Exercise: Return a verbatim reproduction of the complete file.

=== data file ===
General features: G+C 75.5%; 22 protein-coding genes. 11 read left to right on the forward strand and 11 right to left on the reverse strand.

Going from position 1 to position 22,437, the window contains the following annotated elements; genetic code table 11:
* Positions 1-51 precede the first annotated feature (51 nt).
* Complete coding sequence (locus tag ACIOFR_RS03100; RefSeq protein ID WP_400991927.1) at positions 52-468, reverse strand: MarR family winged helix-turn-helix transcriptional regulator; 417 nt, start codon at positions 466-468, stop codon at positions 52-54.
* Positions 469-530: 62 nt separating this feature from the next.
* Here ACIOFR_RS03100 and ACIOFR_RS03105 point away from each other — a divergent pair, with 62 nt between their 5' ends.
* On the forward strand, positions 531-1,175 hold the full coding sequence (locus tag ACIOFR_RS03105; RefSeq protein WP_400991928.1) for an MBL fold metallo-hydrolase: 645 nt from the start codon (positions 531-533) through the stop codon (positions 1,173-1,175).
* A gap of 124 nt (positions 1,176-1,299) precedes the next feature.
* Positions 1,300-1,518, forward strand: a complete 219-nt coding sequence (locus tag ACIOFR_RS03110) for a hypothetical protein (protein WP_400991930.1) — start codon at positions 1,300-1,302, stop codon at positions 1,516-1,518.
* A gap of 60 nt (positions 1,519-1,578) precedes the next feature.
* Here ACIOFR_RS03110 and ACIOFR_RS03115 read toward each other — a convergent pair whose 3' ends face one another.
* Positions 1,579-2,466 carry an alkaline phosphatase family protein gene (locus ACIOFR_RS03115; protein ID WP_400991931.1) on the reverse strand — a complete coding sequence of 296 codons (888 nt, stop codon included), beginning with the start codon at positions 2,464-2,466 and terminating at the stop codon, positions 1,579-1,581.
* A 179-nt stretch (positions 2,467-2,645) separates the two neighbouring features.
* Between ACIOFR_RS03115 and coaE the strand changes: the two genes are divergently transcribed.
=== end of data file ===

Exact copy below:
General features: G+C 75.5%; 22 protein-coding genes. 11 read left to right on the forward strand and 11 right to left on the reverse strand.

Going from position 1 to position 22,437, the window contains the following annotated elements; genetic code table 11:
* Positions 1-51 precede the first annotated feature (51 nt).
* Complete coding sequence (locus tag ACIOFR_RS03100; RefSeq protein ID WP_400991927.1) at positions 52-468, reverse strand: MarR family winged helix-turn-helix transcriptional regulator; 417 nt, start codon at positions 466-468, stop codon at positions 52-54.
* Positions 469-530: 62 nt separating this feature from the next.
* Here ACIOFR_RS03100 and ACIOFR_RS03105 point away from each other — a divergent pair, with 62 nt between their 5' ends.
* On the forward strand, positions 531-1,175 hold the full coding sequence (locus tag ACIOFR_RS03105; RefSeq protein WP_400991928.1) for an MBL fold metallo-hydrolase: 645 nt from the start codon (positions 531-533) through the stop codon (positions 1,173-1,175).
* A gap of 124 nt (positions 1,176-1,299) precedes the next feature.
* Positions 1,300-1,518, forward strand: a complete 219-nt coding sequence (locus tag ACIOFR_RS03110) for a hypothetical protein (protein WP_400991930.1) — start codon at positions 1,300-1,302, stop codon at positions 1,516-1,518.
* A gap of 60 nt (positions 1,519-1,578) precedes the next feature.
* Here ACIOFR_RS03110 and ACIOFR_RS03115 read toward each other — a convergent pair whose 3' ends face one another.
* Positions 1,579-2,466 carry an alkaline phosphatase family protein gene (locus ACIOFR_RS03115; protein ID WP_400991931.1) on the reverse strand — a complete coding sequence of 296 codons (888 nt, stop codon included), beginning with the start codon at positions 2,464-2,466 and terminating at the stop codon, positions 1,579-1,581.
* A 179-nt stretch (positions 2,467-2,645) separates the two neighbouring features.
* Between ACIOFR_RS03115 and coaE the strand changes: the two genes are divergently transcribed.